How To Lose Weight – part 1

Question of the Week: Weight Loss - Part 1

“How do I lose weight?”

This is the number one question I get asked either the minute someone finds out my profession or when most of my patients walk through the practice doors.

While the bottom line answer to this question is actually relatively easy and straight forward, the way that we achieve it is widely complex and multifactorial. It is the reason why I find this question so difficult to answer on a general platform such as this one. So I shall answer this question over a few posts and articles, and you can decide which answer fits you best – feel free to ask questions if you feel that I am missing something that would relate to you.

 

Part 1: Introduction

Weight loss is fundamentally Scientific and Mathematically based. If we had to take someone and place them in a lab and feed them the exact nutritional requirements for their body to thrive, monitor them and control their movements  – weight loss would always be achieved, 100% of the time. It is based on numbers and physiology i.e. Biochemistry – the place biology (human components) and chemistry (chemical reactions) meet.

The reality is we are not lab experiments – we live in the real world with various factors hitting us from all sides. So in reality Weight is impacted by food, portion size, time, biology, genetics, absence or presence of disease, medications, finances, access to food, behaviour, family and friends, personal preferences, access to information, access to support, motivation, emotions, work life, psychological conflicts, internal dialogs, body image, self-esteem and so much more. It is not a one size fits all answer – and it is not simple and easy “fix”– despite what some people might say.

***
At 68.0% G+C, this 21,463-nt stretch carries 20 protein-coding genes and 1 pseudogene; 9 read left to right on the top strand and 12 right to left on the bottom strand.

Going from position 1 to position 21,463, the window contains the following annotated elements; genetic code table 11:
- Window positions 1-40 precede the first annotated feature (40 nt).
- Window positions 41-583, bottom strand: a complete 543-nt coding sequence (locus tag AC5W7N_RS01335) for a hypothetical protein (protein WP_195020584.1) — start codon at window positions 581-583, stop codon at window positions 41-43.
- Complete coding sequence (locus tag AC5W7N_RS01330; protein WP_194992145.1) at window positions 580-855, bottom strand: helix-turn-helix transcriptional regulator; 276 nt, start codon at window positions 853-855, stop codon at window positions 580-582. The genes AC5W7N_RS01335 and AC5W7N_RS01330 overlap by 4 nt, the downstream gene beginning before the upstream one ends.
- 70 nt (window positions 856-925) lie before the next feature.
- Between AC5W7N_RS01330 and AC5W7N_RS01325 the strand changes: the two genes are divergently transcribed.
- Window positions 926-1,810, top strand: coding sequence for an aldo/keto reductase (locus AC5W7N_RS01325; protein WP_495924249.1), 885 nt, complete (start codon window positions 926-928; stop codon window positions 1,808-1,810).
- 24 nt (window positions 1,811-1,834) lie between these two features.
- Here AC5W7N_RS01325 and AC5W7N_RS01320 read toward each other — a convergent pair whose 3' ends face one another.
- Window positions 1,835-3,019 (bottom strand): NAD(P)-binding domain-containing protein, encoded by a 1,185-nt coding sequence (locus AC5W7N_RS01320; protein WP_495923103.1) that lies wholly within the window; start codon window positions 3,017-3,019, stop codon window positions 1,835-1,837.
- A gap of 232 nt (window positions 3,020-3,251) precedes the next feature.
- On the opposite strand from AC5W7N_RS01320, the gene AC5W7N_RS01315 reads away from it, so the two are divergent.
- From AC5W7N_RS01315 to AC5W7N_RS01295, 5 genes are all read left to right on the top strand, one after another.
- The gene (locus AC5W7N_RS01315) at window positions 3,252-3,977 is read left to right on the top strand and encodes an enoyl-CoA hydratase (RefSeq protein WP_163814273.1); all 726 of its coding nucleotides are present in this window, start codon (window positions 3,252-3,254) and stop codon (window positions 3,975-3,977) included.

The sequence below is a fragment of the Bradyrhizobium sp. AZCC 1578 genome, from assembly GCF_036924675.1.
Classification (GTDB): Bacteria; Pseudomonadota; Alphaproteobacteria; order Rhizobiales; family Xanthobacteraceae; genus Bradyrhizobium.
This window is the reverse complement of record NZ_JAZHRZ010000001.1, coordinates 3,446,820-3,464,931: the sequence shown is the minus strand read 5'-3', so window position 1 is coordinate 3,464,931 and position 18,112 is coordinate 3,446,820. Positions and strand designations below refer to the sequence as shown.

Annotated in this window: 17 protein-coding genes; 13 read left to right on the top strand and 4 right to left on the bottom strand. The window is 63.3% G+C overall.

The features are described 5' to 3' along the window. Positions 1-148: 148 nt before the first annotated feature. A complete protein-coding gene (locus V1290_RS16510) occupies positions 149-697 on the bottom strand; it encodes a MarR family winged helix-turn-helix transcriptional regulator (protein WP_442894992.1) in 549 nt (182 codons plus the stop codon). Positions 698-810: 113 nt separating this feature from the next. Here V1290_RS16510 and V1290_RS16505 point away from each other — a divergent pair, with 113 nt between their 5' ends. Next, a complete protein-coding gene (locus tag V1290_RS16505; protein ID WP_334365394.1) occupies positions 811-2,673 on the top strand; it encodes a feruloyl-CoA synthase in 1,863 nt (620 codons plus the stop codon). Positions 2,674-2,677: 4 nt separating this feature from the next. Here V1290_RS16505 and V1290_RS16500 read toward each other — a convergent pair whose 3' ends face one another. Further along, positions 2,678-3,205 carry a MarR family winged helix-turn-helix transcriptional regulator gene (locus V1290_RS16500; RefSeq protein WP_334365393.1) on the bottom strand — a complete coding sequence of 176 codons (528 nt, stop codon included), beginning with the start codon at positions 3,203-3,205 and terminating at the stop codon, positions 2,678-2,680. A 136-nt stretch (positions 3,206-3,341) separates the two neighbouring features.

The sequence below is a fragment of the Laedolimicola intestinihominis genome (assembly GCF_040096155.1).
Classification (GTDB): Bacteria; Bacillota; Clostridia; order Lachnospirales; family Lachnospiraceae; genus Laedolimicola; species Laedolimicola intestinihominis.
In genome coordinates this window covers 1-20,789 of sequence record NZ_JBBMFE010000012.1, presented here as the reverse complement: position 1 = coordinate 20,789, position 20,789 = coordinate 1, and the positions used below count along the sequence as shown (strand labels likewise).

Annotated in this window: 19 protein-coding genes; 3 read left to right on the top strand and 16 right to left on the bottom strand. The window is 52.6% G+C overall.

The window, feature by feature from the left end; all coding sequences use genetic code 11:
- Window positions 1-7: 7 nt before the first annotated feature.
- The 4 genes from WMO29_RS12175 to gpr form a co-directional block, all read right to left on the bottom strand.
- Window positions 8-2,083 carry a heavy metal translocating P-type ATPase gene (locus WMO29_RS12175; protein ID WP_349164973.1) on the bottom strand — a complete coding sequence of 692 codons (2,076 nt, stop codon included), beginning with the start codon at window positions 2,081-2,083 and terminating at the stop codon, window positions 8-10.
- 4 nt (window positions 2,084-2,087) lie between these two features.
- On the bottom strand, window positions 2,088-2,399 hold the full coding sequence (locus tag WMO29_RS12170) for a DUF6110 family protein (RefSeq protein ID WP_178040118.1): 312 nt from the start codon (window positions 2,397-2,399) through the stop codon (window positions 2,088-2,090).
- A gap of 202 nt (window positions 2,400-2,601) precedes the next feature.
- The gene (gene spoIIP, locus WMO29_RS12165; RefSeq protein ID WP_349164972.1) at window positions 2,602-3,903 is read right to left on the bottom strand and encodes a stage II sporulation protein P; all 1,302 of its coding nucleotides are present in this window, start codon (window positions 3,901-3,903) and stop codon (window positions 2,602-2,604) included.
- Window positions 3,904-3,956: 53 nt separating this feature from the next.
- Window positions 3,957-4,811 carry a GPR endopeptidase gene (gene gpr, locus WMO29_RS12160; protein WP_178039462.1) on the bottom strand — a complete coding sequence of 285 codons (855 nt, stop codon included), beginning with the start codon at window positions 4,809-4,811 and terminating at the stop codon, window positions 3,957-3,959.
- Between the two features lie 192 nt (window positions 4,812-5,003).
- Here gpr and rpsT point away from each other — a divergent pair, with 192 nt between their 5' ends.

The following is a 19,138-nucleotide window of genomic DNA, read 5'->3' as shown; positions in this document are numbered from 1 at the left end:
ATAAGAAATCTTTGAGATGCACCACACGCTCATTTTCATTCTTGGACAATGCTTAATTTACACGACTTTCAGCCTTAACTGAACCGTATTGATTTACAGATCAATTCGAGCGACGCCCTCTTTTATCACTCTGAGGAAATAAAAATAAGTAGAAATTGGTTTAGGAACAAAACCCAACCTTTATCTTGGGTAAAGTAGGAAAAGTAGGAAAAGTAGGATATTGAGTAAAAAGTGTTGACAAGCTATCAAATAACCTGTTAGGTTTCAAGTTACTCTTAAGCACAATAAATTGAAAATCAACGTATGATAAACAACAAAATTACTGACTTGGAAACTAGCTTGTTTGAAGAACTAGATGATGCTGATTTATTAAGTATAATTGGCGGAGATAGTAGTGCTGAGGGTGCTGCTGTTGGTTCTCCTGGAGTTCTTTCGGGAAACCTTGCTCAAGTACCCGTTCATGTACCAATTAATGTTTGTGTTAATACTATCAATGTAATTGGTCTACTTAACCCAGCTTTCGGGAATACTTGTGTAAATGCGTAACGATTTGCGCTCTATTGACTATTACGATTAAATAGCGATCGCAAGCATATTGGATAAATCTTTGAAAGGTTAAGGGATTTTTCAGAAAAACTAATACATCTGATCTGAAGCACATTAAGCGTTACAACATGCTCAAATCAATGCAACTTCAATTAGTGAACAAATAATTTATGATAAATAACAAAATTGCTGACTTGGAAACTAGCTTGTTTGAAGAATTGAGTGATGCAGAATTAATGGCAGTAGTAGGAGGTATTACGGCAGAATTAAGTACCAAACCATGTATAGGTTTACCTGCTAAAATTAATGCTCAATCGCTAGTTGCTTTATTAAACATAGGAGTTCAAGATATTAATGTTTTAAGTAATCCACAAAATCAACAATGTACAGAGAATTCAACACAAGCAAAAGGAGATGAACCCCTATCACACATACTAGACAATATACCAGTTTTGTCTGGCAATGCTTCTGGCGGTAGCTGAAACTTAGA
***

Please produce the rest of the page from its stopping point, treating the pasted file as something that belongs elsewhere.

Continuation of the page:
So before I could answer this question I would need to find a lot more information from a person. That is why weight loss is not for everyone and should not be generally promoted, because it depends on the person and all those variables discussed above. For some people weight loss can actually be very unhealthy, dangerous and ill-advised; for others it is healthy and relatively easy to achieve; and for a vast group of people it is actually very difficult to maintain and becomes a life-long struggle and pit of despair which leads to depression and anxiety and further health issues.

So before we get to the answer everyone wants to know, we need to ask ourselves a few other questions first. I encourage you to read through these and answer them truthfully.

  1. What is your current weight?
  2. How long have you had this weight for?
  3. How do you feel about your current weight?
  4. Why do you need to lose weight?
  5. What and when was your lowest and highest weights?
  6. What have you done previously to lose weight in the past? (if relevant)
  7. How long where you able to keep the weight off for? (if relevant)
  8. How often to you spend thinking about weight loss, your body shape and size?
  9. Would you consider yourself Healthy?
  10. What do you think you need to do differently do lose weight?

 

If you would like you are welcome to email me these answers, or you can answer them in your mind, or journal your responses. Either way – this is the first step to answering the question.

The truth is that achieving a healthy body and healthy weight depends on how well you know yourself, trust yourself and are willing to learn about yourself.

I hope that you are excited about the journey ahead!